Lysa Farrell's first child joined the family 40 minutes after her water broke.
The second baby appeared even sooner-in her car, which her husband had urgently parked in front of the Hinsdale Hospital emergency room while he went for help. When the Downers Grove mom became pregnant with her third child, she had only one thought-"I didn't want to have this baby in the house."
After consulting with the midwife who would deliver the baby, Lysa and her husband, Andrew, decided she would be induced at 39 weeks.
Inducing moms-to-be who deliver ultrafast is only one reason doctors and midwives might encourage a mom to go this route. Induction is also used for pregnant women who have gone past their due date or if there are medical complications with either the mom or the baby, says Dr. Nadine Bolger, an obstetrician at Northwestern Memorial Hospital.
The best time to talk to your doctor about being induced is well before the procedure is ever needed. "I think it's important to get a perspective on a doctor's philosophy (about induction) early on, to understand upfront … their timing of inductions and reasons," Bolger says.
If a doctor recommends inducing, have a discussion about the rationale and the method that will be used, as well as what the risks are for a possible failed induction or Cesarean rate.
"If a doctor's recommending induction for medical reasons, there isn't time to wait. But if you're thinking of it more for an elective approach-for instance if other kids and child care issues are in the picture-the doctor may say let's wait a bit," Bolger says.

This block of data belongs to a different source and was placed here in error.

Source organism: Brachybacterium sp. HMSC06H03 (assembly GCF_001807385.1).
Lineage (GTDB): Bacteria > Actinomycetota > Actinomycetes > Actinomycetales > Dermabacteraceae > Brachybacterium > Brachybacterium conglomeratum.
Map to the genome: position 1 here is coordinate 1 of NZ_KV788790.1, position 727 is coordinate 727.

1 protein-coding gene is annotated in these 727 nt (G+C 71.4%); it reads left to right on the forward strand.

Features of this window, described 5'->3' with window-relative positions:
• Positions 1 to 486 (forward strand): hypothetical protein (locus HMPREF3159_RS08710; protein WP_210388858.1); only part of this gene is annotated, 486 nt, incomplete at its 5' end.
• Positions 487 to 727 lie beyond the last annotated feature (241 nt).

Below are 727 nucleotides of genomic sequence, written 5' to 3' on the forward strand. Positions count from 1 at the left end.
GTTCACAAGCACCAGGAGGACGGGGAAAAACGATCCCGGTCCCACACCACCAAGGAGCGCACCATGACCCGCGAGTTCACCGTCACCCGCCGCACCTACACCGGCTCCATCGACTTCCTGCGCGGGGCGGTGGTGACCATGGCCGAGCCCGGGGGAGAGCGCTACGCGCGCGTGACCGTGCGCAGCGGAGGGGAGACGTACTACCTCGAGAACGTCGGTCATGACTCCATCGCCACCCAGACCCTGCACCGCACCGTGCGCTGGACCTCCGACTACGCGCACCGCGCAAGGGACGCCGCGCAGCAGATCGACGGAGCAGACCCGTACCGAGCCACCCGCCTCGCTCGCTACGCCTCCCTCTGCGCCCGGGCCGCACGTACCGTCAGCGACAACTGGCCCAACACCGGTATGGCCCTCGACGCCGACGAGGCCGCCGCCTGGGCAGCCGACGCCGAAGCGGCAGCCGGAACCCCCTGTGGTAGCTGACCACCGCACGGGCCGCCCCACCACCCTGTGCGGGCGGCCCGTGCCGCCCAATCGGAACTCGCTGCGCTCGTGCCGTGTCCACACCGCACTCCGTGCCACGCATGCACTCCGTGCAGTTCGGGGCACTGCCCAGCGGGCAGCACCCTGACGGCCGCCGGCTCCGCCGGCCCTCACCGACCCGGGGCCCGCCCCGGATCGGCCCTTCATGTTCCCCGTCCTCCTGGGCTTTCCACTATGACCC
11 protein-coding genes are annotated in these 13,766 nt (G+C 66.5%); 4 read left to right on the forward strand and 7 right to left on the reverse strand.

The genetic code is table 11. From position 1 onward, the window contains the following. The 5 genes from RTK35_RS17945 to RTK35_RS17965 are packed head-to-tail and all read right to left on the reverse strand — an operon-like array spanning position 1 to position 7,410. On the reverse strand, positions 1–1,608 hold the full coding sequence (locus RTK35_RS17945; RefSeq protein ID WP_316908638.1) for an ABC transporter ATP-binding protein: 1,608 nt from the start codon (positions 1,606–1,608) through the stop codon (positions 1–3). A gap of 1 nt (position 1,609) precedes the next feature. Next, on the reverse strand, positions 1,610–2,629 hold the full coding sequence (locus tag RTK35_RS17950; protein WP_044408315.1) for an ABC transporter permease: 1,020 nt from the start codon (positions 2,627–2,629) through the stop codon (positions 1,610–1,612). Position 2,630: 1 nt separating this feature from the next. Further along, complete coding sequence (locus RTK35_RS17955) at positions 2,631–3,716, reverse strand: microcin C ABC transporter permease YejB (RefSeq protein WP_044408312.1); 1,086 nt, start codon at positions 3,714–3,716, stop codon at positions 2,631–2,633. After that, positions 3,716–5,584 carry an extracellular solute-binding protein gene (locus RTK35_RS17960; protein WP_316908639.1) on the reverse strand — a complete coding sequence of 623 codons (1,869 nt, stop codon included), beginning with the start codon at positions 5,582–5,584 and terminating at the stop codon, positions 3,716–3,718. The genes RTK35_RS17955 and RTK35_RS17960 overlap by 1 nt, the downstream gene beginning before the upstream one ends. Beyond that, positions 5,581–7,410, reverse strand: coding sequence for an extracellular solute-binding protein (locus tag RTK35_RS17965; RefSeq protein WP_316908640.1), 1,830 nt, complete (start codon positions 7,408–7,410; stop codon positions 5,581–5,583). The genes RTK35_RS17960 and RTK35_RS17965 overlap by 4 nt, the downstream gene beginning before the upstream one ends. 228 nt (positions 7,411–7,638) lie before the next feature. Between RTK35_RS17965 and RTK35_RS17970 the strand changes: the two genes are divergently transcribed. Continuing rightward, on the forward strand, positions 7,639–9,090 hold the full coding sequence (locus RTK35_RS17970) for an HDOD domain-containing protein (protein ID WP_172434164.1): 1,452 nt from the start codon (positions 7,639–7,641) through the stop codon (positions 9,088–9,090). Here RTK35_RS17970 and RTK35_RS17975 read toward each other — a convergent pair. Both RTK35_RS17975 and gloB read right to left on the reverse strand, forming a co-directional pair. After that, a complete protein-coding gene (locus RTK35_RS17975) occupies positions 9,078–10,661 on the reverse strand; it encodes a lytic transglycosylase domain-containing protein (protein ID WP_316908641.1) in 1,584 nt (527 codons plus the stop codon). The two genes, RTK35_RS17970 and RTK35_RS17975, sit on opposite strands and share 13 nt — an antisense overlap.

Once the doctor and soon-to-be parents agree it's time to induce, there are a variety of ways to get things moving. The doctor can soften and dilate the cervix, break the bag of water or administer drugs such as oxytocin or prostaglandins to stimulate contractions, Bolger says. How quickly after that the child is born is variable and depends on how many children the mom has had previously, how far along she is in her pregnancy and how favorable her cervix is at the onset of dilation.
In Farrell's case, her midwife started her on the drug pitocin at 9 a.m.; her baby was born at 2:04 p.m. Although many other moms had warned her of the pain from being induced, Farrell found the pain tolerable with the help of a mild pain-relieving drug. Any pain was outweighed by the more relaxed atmosphere this time around.
"We were in the labor and delivery room; we got to experience it and sign papers and check in," she says. "Before it was, you come in and your baby's delivered. This time it was a little bit more control and the pain was managed very well."
Liz DeCarlo is the senior editor at Chicago Parent.
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